'A regrettable tragedy that could have been avoided,' he later said of the 1989 Tiananmen Square massacre
“Today”. “Tomorrow”. “That year”. “That day”. “Special day”. “Massacre”. “Big Yellow Duck”.
The families of protesters killed during the 1989 Tiananmen Square crackdown in Beijing have written an open letter strongly criticising the new leadership of Xi Jinping for failing to introduce political reforms.
In only the second peaceful transition since the Communist Party took power, the 59-year-old becomes China's Premier for the next 10 years
The father of a young protester who was killed during the crackdown on the 1989 pro-democracy demonstrations in Tiananmen Square has hanged himself after more than 20 years of seeking justice for his son, a human rights group said yesterday.
I wouldn't be surprised if Monica Mason, the director of the Royal Ballet, was feeling pretty furious the last couple of days. Her young star, Sergei Polunin, walked away from the company two days ago without a word. There had been no particular sign, apparently, that he was unhappy or thinking of leaving; there were no negotiations that had broken down.
Community that lived in seclusion for millennia faces threat to survival
On 4 June 1989, soldiers from the Chinese People's Army massacred thousands of their own people, who had been protesting for democratic reforms.
When the Chancellor, George Osborne, and Michael Bear, the Lord Mayor of the City of London, co-hosted visiting Chinese Vice Premier Li Keqiang at a cosy dinner at Mansion House on Monday, it is a fair bet that the extra-judicial torture of the man formerly on China's official list of its 10 best lawyers was not among the topics discussed.
Brian Hanrahan was a leading BBC foreign correspondent for over 20 years and witnessed and reported on many of the world’s major events in recent times. Notably, the assassination of Indira Gandhi in India, the rise of Mikhail Gorbachev in the Soviet Union, the 1989 Tiananmen Square protests in China, the fall of the Berlin Wall as well as conflicts in Bosnia and Kosovo. He was, however, catapulted into the nation’s consciousness for his famed coverage of the 1982 Falklands War.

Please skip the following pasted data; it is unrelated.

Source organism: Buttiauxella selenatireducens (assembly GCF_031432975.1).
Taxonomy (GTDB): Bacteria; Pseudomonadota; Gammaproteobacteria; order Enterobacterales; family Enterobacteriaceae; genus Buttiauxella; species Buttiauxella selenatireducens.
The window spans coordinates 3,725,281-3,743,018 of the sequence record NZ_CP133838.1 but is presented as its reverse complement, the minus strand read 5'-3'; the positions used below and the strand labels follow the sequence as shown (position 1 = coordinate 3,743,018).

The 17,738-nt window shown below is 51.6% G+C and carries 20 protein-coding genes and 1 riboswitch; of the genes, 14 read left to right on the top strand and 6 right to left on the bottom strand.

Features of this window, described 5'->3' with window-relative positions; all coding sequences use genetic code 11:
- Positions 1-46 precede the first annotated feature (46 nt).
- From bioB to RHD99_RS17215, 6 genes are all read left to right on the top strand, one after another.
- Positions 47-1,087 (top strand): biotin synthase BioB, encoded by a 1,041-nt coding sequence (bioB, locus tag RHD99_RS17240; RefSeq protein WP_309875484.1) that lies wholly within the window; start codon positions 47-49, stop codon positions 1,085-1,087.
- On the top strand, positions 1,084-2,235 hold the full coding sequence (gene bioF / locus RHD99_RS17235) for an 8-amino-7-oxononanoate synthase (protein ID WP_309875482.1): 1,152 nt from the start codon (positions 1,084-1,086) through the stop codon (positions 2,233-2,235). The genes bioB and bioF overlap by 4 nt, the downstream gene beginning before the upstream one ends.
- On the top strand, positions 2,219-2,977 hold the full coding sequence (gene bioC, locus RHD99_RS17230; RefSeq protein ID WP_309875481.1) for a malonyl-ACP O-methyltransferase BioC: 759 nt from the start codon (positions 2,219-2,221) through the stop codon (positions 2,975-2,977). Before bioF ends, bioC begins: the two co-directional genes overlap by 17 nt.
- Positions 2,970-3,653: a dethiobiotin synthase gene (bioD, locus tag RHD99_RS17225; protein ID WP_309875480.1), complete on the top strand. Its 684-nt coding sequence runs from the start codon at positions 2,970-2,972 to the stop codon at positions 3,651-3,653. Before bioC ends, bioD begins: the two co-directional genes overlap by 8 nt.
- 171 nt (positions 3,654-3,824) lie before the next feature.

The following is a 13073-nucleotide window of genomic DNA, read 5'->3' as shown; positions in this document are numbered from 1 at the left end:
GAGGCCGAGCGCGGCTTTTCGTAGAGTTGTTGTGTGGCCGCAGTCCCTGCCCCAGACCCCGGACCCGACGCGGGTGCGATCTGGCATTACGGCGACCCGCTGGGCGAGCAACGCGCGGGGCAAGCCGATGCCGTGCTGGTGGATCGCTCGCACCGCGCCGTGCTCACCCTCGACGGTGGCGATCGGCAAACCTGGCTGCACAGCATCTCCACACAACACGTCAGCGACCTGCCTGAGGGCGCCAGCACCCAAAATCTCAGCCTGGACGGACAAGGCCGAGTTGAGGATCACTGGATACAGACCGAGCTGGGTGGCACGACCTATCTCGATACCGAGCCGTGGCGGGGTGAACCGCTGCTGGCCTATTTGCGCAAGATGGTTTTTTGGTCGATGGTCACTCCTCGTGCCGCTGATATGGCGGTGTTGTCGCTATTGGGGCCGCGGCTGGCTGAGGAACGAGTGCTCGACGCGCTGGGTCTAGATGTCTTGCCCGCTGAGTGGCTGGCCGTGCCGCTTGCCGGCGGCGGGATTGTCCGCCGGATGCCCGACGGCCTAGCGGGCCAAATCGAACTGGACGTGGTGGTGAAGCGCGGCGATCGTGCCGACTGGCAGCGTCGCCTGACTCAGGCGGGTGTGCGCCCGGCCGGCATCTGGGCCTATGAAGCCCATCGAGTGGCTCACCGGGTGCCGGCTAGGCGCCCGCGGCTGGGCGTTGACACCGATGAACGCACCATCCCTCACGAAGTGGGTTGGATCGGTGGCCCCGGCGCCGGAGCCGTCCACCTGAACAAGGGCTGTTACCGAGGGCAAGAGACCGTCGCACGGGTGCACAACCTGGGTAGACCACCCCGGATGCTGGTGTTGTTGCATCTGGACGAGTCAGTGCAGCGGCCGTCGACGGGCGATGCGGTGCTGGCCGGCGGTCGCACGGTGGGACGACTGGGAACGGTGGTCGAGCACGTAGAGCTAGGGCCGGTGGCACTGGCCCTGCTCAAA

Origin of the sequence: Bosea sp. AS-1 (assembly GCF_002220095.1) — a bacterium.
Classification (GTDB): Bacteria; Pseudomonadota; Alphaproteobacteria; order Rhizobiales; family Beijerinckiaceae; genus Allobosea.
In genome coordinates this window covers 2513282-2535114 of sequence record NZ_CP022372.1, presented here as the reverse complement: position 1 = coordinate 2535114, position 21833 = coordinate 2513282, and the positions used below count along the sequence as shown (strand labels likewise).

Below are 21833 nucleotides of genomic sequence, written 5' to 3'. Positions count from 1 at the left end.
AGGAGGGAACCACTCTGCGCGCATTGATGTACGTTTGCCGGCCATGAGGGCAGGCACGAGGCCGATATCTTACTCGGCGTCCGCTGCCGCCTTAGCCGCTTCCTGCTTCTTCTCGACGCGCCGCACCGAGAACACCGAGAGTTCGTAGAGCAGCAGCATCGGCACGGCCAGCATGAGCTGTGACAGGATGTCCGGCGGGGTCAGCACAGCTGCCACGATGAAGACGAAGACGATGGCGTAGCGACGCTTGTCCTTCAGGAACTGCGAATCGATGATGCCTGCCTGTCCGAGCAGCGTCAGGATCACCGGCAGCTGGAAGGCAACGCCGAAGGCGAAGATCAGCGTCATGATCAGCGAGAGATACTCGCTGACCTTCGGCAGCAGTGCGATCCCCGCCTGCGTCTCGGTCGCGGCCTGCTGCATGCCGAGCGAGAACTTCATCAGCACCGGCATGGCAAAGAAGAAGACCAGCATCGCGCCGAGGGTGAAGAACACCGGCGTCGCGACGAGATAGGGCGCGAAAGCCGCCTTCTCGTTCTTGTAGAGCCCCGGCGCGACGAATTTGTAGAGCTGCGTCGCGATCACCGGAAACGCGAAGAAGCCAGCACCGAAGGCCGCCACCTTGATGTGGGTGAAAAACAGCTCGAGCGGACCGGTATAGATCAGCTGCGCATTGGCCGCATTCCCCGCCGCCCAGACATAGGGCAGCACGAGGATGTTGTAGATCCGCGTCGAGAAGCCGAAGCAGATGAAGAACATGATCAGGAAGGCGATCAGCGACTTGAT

The Nobel ceremony was greeted yesterday in China with a clampdown on dissidents and a blackout of international broadcasts as the government condemned the award as a conspiracy against the country.
It is a catchphrase that has become shorthand for state irresponsibility and arrogance all over China: "Sue me if you dare. My dad is Li Gang."
Peace activists gather in Hong Kong yesterday to mark the 21st anniversary of China's crackdown on pro-democracy demonstrations, which culminated in the deaths of hundreds of workers and students in and around Beijing's Tiananmen Square.
This week Google carried out its threat to abandon its Chinese-language search engine in China, google.cn, transferring it instead to Hong Kong, which is a Special Administrative Region of China since the handover in 1997 and does not have to obey Chinese censorship rules. Predictably, mainland Chinese users are not able to access the site easily.
The photographs take us on a tour of iconic events from contemporary Chinese history.
Speculation mounts that China's Mr Cool may become a contender